New Material Makes It Easier to Store Lots of Natural Gas

Synthetic porous materials that flex to take up and release fuel could lead to cheaper natural-gas cars that don’t need cumbersome storage tanks.

Cars that run on natural gas emit between 6 and 10 percent less greenhouse gas than gasoline cars do.

Natural-gas cars remain a niche product except in a few places around the world, even though the fuel is inexpensive and burning it emits less carbon dioxide than gasoline. But new research suggests that a novel class of synthetic materials could spur more widespread adoption by making it easier and cheaper to fuel the cars and store the gas.

A new way to store natural gas could make passenger cars that run on the fuel more popular.

One obstacle forthese vehicles is that at normal temperatures and atmospheric pressure, natural gas holds much less energy than the same volume of gasoline does. A common work-around is to compress the gas and store it at high pressure, but that requires expensive fueling stations and bulky tanks that take up valuable space in the car. Compressing the gas also wastes energy.

Jeffrey Long, a professor of chemistry and chemical and biomolecular engineering at the University of California, Berkeley, and colleagues recently demonstrated a promising solution based on designer materials called metal-organic frameworks, which could allow cars to store the same amount of gas at much lower pressure.

An emerging alternative to compressed natural gas (CNG) storage is so-called adsorbed natural gas (ANG) storage, in which the tank is filled by a porous material with a large amount of surface area. The gas is stored because its molecules adhere to the material’s surface. CNG systems store gas at about 250 atmospheres of pressure, but Long says his group is aiming to design an ANG system that can store it at 35 to 65 atmospheres. Storing at 35 atmospheres would mean that people who use natural gas for heating and cooking in their homes could refuel their cars at home using a simple and inexpensive compressor, he says.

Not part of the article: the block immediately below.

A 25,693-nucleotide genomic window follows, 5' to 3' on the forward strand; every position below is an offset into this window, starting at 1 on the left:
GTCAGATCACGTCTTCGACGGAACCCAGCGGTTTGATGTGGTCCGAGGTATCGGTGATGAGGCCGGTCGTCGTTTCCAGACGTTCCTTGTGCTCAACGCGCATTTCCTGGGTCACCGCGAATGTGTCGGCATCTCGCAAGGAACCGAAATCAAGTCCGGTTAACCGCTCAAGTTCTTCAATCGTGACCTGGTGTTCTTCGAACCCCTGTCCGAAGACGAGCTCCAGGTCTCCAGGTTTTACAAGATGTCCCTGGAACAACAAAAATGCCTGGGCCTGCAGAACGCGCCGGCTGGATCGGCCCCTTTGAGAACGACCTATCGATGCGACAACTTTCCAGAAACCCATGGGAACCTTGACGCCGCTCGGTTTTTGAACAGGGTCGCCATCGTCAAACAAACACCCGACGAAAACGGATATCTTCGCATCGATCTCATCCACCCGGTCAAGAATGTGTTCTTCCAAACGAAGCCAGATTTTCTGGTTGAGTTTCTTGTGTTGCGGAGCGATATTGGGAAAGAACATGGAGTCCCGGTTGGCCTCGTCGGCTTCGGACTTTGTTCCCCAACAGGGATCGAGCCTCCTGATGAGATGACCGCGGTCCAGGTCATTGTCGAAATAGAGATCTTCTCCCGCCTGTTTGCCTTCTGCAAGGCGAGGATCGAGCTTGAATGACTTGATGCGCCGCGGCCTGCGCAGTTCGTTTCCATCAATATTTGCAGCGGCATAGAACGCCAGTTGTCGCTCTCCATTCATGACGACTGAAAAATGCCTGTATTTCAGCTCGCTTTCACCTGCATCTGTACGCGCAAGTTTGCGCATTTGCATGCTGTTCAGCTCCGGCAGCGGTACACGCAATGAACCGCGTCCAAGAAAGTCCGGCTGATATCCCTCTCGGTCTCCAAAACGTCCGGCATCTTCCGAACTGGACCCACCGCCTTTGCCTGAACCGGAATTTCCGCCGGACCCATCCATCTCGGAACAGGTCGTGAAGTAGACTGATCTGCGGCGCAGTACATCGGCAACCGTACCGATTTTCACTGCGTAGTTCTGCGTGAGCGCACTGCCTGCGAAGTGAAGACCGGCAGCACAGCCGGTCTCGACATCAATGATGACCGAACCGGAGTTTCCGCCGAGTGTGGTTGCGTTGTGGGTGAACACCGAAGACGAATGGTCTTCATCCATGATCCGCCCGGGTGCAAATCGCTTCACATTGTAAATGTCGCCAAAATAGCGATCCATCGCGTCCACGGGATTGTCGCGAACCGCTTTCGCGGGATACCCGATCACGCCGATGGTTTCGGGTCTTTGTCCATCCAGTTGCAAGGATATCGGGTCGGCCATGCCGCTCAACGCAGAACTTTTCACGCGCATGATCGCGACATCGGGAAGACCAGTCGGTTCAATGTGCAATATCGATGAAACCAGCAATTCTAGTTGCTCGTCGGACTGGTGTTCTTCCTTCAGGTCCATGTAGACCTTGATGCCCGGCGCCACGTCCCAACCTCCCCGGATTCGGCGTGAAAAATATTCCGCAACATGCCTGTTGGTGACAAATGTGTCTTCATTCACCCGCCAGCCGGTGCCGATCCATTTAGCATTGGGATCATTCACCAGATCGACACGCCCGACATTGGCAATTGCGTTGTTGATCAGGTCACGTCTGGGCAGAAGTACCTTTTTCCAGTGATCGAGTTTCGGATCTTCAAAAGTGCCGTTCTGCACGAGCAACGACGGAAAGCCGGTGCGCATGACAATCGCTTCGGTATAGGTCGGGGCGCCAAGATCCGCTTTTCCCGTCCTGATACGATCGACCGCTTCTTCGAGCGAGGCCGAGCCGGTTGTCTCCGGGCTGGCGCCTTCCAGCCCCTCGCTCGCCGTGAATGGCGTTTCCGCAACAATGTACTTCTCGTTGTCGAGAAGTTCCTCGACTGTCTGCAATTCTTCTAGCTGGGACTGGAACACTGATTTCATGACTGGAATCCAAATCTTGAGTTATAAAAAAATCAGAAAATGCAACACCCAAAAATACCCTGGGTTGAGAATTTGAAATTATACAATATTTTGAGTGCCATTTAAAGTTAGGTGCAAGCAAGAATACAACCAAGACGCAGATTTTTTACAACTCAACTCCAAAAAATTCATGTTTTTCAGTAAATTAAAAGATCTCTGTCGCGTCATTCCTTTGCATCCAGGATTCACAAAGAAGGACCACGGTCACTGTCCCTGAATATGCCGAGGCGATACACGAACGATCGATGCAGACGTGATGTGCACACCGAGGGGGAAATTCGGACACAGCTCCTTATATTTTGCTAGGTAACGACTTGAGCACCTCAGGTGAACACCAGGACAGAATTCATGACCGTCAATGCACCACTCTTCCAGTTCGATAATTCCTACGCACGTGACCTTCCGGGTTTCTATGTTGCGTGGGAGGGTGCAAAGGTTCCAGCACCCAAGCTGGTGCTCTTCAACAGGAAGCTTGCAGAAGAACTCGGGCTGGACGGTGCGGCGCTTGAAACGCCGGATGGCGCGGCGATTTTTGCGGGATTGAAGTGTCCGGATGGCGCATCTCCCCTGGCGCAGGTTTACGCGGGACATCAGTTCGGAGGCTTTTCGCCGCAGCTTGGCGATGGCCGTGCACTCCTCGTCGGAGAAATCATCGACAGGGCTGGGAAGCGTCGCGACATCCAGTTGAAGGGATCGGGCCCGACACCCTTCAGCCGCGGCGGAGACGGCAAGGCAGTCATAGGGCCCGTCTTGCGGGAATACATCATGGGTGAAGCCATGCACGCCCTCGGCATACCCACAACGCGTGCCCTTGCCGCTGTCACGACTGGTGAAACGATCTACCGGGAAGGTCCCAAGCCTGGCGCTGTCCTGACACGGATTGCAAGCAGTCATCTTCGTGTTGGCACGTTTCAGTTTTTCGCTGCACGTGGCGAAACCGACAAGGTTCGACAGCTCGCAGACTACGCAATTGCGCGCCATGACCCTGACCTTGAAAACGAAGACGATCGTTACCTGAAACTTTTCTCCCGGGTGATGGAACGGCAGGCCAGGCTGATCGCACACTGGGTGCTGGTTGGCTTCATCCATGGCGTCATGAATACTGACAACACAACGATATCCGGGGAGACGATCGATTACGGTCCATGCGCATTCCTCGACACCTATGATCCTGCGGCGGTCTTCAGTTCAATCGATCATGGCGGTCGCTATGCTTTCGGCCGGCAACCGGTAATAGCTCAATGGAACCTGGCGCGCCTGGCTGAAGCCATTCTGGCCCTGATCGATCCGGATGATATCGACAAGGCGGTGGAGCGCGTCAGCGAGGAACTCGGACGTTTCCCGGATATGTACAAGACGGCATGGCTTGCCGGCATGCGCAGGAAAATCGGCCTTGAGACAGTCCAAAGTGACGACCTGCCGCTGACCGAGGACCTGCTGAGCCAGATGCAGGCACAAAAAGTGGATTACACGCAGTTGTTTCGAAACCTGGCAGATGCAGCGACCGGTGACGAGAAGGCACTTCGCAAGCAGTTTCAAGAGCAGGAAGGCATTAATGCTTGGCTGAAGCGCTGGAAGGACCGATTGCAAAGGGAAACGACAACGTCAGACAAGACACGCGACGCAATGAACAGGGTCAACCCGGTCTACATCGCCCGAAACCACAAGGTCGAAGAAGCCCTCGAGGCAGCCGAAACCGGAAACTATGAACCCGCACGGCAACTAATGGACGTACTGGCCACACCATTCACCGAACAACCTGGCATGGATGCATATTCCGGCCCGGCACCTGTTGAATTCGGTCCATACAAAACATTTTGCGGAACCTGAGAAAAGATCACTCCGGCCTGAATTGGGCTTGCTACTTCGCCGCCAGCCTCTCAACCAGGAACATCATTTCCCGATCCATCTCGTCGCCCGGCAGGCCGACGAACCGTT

There are not yet any commercially available ANG vehicles, but there is significant interest in the technology, and it’s fairly mature. This project was supported by the U.S. Department of Energy’s Advanced Research Projects Agency-Energy, and Long’s group also received technical assistance from Ford Motor Company, which has sold nearly 60,000 CNG vehicles since 2009.

So far, however, physics has limited the range of cars using ANG systems. The challenge has been to develop a material that adsorbs gas at the target pressure of 35 atmospheres but also releases all of it before the pressure reaches five to six atmospheres, the minimum pressure at which the engine can run. In previously demonstrated systems, too much gas remains stuck in the tank and can’t be used, says Long.

To get around this, the group used “flexible” metal-organic frameworks that are unlike the rigid ones tried before in ANG systems. The materials expand after a certain pressure is reached, opening their pores to adsorb the gas during fill-up. At a lower pressure, but one slightly higher than the minimum pressure at which the engine runs, the materials collapse and push all the gas out so the engine can use it.

The new results suggest that ANG systems based on these materials could achieve higher storage capacities—and thus longer ranges—than were possible in systems that use rigid materials. It’s an important proof-of-principle, but a fair amount of engineering work is needed before systems based on materials like these could be commercialized, says Long.

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